Former Matador finds home at TSU

Published 12:00 am Sunday, August 11, 2002

Sports Editor

Only Drew Amerson could wear the No. 1 for Troy State this season.

For two seasons, the first numeral on the Trojans’ roster was occupied by all-everything athlete Demontray Carter. Carter, who came to Troy following two seasons at Auburn, graduated last year following two outings as a Troy State running back, wide receiver and kick returner. The Pensacola, Fla., native accumulated 1,448 all-purpose yards and 13 touchdowns a year ago.

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No doubt, Amerson, a senior transfer from Cal-State Northridge, brings some impressive numbers to the field also. In three years as a Matador, Amerson caught 239 passes and compiled 2,958 yards receiving. He earned first-team All-America honors from the Associated Press, Sporting News and Don Hansen’s Football Gazette.

But can Amerson replace Carter?

Can anyone replace Carter?

Trojans’ offensive coordinator John Shannon said during the spring that Carter’s absence would be hard to overcome, as would that of four-year starting quarterback Brock Nutter.

"Last year coming out of the spring, we knew who would make plays for us," he said. "Coming into this season, it is a completely different story. We have returning depth on the offensive line, and we are better at wide receiver, but our biggest question is at quarterback. We need our players at that position to bring their best to the table each game."

Sophomore Hansell Bearden and JUCO transfer Matt Ray should see equal time under center this year. Along with Amerson, the Trojans return top wide out Heyward Skipper (60 catches, 995 yards, nine touchdowns) and part-time starters Jason Samples, Eric Felton and Chris Day. There’s more then a few talented freshmen waiting in the wings as well.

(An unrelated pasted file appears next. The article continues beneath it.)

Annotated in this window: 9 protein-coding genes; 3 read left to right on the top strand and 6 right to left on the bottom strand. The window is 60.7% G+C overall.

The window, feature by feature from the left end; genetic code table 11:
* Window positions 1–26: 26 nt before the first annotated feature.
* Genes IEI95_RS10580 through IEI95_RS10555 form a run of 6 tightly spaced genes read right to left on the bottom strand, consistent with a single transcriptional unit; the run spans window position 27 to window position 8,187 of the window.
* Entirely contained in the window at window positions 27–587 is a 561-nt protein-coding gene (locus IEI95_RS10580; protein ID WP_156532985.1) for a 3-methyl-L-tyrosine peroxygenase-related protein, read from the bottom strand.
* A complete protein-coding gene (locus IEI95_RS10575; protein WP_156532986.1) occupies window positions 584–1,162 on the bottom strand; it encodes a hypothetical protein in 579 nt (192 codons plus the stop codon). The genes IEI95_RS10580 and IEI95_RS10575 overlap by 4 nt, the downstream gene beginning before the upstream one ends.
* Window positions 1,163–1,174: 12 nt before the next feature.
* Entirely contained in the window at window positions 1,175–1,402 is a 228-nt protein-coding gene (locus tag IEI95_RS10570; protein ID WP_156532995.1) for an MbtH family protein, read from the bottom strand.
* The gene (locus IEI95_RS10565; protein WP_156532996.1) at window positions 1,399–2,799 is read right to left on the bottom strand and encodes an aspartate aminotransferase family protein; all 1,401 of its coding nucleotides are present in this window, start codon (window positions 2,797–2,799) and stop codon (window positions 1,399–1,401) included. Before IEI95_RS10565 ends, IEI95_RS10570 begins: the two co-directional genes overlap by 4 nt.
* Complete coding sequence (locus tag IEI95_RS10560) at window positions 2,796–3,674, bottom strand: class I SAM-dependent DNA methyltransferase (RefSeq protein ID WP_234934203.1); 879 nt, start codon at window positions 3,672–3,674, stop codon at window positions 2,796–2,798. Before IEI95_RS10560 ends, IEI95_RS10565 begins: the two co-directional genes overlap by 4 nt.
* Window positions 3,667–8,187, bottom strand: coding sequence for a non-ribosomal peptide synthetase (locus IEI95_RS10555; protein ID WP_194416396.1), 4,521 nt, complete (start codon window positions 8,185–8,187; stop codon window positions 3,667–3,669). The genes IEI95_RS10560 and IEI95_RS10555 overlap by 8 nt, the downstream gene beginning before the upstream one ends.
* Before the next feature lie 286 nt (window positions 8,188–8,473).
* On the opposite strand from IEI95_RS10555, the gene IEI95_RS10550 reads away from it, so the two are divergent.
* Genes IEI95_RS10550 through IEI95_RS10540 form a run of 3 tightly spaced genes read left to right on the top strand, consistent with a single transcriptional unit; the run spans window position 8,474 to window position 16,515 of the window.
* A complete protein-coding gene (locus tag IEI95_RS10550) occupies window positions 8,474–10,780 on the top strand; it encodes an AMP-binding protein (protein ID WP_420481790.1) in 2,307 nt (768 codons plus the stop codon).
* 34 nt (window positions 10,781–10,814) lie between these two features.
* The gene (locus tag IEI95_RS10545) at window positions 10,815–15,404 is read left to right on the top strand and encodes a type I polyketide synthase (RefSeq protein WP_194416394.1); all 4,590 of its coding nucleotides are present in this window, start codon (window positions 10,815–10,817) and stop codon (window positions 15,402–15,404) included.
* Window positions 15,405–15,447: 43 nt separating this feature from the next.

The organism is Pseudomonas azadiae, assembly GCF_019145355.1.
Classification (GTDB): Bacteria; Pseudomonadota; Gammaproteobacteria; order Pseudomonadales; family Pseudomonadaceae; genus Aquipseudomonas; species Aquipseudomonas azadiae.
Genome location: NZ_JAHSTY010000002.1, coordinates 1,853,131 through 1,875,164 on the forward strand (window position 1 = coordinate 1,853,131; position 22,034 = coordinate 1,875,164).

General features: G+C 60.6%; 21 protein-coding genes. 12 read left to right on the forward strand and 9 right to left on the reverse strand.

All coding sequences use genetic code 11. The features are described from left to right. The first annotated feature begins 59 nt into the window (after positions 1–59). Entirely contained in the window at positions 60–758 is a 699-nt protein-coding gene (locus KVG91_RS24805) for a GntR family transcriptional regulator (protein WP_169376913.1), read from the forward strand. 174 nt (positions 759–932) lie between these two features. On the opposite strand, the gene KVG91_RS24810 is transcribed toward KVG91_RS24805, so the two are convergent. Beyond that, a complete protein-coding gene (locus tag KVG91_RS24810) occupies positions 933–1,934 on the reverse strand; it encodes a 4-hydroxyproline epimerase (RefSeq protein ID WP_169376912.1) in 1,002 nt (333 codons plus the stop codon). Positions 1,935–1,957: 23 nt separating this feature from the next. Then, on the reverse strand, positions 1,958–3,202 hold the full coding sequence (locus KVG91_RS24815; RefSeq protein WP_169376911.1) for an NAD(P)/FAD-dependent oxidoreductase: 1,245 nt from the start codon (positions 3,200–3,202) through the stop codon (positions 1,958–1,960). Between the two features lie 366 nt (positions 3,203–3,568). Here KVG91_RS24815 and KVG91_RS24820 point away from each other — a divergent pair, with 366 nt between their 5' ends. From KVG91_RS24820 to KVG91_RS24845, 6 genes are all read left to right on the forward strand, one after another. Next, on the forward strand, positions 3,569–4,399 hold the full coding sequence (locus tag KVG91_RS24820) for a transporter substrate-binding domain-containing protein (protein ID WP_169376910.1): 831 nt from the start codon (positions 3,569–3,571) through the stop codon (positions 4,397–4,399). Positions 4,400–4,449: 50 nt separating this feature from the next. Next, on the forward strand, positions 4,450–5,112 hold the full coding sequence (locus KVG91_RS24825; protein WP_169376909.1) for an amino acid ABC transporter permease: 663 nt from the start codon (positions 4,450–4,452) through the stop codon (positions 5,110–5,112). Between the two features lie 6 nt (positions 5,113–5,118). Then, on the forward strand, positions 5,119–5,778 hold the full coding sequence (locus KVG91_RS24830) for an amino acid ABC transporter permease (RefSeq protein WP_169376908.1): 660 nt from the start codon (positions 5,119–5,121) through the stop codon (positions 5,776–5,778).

Amerson enters the year as a potential All-American candidate, but knows – with the talent the Trojans have returning – his touches may be limited this season.

"I just want to continue to do what I’ve been doing my entire career," he said. "I just want to step in and do what I can and help the team win."

Amerson showed some of what he could do last season at Memorial Stadium in front of a crowd of 16,000-plus. Cal-State Northridge eventually fell to TSU 44-31, but Amerson, his fellow wide outs, and quarterback Marcus Brady kept the Matadors in it. Brady threw for 350 yards and Amerson caught 11 balls for 115 yards. He also gained 42 yards on a running play.

With the coming demise of the Cal-State football program, Shannon knew several of the Matador players would be seeking future homes.

Amerson thought the same way.

"After playing the game, I talked to Coach Shannon about possibly playing here," said Amerson. "It was probably the first place I looked. I thought there was a good chance I’d probably end up back here so I looked at the schedule and met some of the players on the team."

One of the selling points for Amerson was that the Trojans run an offense very similar to the one Cal-State had fielded.

"I knew they’d have some guys coming back, some great athletes, and I knew I had a chance to step in and play on a good team that had a chance to compete every game. Instead of losing every game like we (C-SN) had," said Amerson.

The 6-foot, 170-pound Amerson hails from San Diego, Ca., and admits that adjusting to life in Alabama is still something he’s getting used to.

"It’s just so much slower," he adds. "There’s really nothing to do except concentrate on studying and football. Which was probably what I needed to do anyway. It may be a blessing in a disguise."

Another blessing? Plying his trade against the top teams in college football.

At Cal-State, Amerson said he played Kansas, Air Force and Southern Methodist, but the Trojans’ schedule is like finding a room full of presents on Christmas morning.

"I get to play with the best college teams in the world, showcase my talents, and have a chance to win every game" he said. "I’m real excited."